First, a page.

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East Waco future looks bright, vibrant

Thursday, March 14, 2013 - 5:37pm

Dr. Nancy Grayson starts baking at 5 A.M everyday.

Last fall she opened a bakery and coffee shop on Elm Street called Lula Jane’s.

“Lula Jane was my grandmother. I named it for her. She was very southern and always had a very good smelling kitchen," said Grayson.

In 199,  she founded the popular Rapoport Academy in East Waco. Kids in the area had low test scores with no other school option so Grayson decided to do something about it. She left the charter in good hands before opening her restaurant late last year.

“You know, this was a huge risk to assume we could build a structure that would encourage people to gather," said Grayson.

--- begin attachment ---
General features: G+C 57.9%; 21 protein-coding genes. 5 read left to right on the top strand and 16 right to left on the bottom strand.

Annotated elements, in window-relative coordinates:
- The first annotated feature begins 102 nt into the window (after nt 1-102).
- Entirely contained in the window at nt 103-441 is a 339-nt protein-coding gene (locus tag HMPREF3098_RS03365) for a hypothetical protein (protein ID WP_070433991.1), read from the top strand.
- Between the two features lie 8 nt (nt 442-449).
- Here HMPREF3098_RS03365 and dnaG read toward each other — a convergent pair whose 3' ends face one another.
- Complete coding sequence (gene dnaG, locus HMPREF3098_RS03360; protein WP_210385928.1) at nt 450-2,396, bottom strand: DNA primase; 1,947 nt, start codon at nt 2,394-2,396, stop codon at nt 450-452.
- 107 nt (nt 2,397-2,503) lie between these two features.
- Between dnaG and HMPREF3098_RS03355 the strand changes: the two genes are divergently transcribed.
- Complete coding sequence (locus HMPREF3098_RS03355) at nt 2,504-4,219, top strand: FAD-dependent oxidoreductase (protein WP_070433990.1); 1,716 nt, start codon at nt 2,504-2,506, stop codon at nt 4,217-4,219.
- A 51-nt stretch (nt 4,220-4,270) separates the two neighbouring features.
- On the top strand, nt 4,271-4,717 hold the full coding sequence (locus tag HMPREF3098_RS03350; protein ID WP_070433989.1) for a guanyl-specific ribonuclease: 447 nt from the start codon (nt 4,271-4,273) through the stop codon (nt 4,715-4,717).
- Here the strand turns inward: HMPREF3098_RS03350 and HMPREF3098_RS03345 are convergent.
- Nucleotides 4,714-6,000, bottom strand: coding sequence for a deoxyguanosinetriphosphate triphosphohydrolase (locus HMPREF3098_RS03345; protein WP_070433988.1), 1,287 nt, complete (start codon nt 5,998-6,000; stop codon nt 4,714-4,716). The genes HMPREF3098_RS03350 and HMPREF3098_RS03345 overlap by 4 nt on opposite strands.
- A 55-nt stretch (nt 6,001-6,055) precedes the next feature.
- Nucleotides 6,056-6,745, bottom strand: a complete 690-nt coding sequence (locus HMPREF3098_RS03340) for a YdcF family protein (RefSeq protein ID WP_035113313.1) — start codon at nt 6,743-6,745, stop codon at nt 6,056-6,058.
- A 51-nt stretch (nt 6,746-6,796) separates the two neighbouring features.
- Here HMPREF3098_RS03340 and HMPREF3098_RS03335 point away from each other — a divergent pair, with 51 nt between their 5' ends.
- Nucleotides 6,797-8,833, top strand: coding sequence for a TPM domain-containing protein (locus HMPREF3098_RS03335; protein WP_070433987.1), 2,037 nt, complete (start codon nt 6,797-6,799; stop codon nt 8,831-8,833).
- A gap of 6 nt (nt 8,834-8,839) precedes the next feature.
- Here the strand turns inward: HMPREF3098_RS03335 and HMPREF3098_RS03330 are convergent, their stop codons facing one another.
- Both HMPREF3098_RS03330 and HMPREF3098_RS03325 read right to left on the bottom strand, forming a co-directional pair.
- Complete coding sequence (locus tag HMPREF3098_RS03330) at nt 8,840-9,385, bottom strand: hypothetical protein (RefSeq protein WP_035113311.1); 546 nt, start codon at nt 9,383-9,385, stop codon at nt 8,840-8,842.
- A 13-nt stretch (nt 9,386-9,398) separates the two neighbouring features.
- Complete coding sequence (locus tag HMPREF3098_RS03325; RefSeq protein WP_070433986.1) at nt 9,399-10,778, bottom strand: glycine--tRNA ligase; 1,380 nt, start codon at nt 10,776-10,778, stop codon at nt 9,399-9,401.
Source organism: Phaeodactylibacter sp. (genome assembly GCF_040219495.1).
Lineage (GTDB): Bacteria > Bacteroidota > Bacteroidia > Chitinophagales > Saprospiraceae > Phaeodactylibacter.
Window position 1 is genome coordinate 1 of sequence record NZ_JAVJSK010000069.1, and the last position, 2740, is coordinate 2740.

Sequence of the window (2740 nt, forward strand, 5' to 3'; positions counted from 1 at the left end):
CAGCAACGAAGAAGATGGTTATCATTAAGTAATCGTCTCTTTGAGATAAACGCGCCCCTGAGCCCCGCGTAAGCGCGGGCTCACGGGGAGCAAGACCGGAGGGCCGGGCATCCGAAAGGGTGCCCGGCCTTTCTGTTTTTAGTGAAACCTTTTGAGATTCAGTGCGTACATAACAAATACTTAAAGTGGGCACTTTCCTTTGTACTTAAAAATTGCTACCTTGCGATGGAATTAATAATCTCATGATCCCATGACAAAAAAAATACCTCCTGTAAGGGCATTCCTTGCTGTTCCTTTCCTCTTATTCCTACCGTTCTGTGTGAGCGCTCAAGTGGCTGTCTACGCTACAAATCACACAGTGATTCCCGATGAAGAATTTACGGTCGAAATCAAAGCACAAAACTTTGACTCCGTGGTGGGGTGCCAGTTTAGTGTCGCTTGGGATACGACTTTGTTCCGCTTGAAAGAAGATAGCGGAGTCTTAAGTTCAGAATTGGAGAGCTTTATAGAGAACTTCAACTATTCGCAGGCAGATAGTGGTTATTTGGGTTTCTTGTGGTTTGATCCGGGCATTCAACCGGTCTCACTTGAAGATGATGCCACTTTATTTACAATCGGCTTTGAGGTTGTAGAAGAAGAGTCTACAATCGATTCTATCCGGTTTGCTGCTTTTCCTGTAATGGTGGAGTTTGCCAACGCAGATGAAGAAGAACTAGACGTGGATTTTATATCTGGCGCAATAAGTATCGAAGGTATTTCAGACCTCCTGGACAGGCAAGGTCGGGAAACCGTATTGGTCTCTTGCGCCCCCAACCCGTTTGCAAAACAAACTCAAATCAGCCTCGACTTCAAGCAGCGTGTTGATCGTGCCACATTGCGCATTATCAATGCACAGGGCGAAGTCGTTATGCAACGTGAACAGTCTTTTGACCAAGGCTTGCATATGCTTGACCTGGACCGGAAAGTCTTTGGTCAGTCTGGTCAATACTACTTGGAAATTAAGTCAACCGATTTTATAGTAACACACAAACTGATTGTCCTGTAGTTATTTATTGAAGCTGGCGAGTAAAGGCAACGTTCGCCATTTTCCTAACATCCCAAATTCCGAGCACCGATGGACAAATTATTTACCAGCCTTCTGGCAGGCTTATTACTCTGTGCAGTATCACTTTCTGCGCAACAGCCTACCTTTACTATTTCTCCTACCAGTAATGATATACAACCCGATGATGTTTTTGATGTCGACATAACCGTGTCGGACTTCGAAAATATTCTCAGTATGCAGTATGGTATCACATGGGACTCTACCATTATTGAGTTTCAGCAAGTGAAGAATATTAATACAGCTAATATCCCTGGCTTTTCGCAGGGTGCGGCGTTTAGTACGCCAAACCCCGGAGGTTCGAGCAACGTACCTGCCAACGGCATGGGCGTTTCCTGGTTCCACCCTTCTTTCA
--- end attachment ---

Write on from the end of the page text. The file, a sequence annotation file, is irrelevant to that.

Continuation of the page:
Gathering people in East Waco is now a priority for the city too. The TIF board allocates taxpayer dollars to help fund projects deemed valuable to the community. Instead of funding office space, the city is now focusing on entertainment and the arts- A niche Grayson feels is perfect for Elm Street. Last week the city sold a 10,000 square foot building for a potential co-op art studio.

Don Davis is Director at the Historic Waco Foundation. He explained how the east side used to be bustling with business. But now many of the old brick buildings sit vacant. He hopes more people like Nancy will step up to spur development and let the east side regain its past glory.

“Nancy has been a catalyst in developing this area and she’s done a great job," said Davis.

Grayson says she is judt doing her part.

“The community you live in is supposed to foster your life," said Grayson. You can either suck from it and not give anything back to refill, or you can contribute. And we prefer to help fill back up what we’ve used from the community because we are part of the community.”
 

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